Cutting board
Sheet of plain white paper
Tape (preferably masking or paint)
Green paint
A shamrock stamp (bought or made yourself)

How to make it:

Write the word "Lucky" on your piece of cardboard. Then, use your exacto knife to cut out the letters. This is your stencil!

Tape your piece of paper over the cardboard. Now, when I did this I couldn't find my masking or painter's tape so I had to use duct tape. I do not advise this! Even though I pressed it on my pants a few times (to make it less sticky) I still couldn't get it off the paper. All that means is I had to leave the tape on the back and cut the excess off. So, it was just an extra (unnecessary) step.

Then, give your toddler a brush and the green paint and let them go to town!

While you let it dry you can get your stamp ready. I cut a russet potato in half and then carefully cut out a four-leaf clover shape. It didn't take very long at all.

Once your "Lucky" picture is dry peel it off the cardboard. Put some green paint on a paper plate and let your child stamp some clovers around their picture.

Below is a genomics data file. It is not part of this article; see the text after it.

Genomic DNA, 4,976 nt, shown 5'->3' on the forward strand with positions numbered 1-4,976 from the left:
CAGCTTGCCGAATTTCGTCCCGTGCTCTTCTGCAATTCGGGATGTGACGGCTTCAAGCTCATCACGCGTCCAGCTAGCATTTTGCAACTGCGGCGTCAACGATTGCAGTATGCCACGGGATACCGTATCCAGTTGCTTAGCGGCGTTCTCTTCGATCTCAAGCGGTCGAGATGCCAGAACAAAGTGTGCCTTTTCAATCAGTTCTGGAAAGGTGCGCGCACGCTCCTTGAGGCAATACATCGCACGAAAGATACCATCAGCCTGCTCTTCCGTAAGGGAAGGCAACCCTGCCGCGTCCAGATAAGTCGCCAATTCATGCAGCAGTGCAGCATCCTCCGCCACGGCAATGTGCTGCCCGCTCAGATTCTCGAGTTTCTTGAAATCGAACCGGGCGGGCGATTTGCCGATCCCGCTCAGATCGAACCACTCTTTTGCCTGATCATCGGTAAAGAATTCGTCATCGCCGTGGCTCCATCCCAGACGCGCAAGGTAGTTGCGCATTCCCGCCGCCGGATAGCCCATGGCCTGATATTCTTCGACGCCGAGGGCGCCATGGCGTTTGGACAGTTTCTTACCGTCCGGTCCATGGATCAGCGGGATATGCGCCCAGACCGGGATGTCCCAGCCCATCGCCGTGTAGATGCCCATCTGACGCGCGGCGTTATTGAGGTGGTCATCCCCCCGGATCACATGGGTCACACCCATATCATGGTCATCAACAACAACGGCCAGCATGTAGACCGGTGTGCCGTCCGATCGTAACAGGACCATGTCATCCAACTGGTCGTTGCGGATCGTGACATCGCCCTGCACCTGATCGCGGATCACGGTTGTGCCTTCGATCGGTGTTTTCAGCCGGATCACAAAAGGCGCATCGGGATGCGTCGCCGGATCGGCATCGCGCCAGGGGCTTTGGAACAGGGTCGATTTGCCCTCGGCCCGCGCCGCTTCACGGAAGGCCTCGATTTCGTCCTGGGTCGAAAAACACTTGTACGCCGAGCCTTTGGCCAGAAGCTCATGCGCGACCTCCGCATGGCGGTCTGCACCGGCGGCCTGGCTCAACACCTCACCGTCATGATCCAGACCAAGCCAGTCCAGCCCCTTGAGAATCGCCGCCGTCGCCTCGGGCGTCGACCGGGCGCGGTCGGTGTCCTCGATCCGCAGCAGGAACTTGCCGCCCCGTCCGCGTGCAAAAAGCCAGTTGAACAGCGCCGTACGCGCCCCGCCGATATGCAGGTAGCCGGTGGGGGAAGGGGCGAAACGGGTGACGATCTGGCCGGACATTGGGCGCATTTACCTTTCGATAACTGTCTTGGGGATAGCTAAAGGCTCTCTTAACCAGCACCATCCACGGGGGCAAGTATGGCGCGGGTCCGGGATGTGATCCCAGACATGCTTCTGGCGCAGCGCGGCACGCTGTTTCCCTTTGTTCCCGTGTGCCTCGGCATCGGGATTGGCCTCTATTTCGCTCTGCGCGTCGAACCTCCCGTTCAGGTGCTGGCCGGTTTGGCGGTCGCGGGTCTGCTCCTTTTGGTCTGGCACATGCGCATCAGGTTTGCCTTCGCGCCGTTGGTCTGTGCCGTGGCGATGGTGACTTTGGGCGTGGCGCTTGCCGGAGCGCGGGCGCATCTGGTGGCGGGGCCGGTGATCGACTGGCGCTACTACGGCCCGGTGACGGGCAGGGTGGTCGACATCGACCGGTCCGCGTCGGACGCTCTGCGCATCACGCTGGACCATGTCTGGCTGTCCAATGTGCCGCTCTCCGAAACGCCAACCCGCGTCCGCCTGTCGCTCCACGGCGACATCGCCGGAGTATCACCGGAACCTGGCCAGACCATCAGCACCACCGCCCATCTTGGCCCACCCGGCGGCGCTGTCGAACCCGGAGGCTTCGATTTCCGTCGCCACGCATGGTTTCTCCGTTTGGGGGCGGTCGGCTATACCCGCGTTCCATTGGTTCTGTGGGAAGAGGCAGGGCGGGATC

Ta-da! An easy way to start getting ready for St. Patrick's Day!

And it's just about time to swap out my winter subway art for my St. Patrick's one!

Download here

Bonus note: This site has some awesome ideas for St. Patrick's Day! My favourites are to fill your kid's shoes with candy coins and green things the night before St. Patrick's Day; to hide candy coins around the house and have your kids find them; and, to have a scavenger hunt with a pot of gold (candy) at the end; and, topple over some furniture, leave a bit of a mess and make some green footprints (with washable paint ) in your house to make it look like some leprechauns had a party! Such awesome ideas.

Little Boys

I absolutely love having a son. My son is wild and crazy but sweet and loving all at the same time. He's loud, likes to jump in puddles, screams, and pretends he's an airplane; but, he's also quiet and gentle. Really, it's the best of all worlds.

I made this today for his room.

Having a son rocks!

To download and print go here.

Tuesday, February 21, 2012

Salt Painting and Marble Painting!

I've seen both of these ideas floating around on Pinterest and decided today would be a good day to give them a try.

Both are easy but somewhat messy. Still, they were fun and the finished products was very pretty!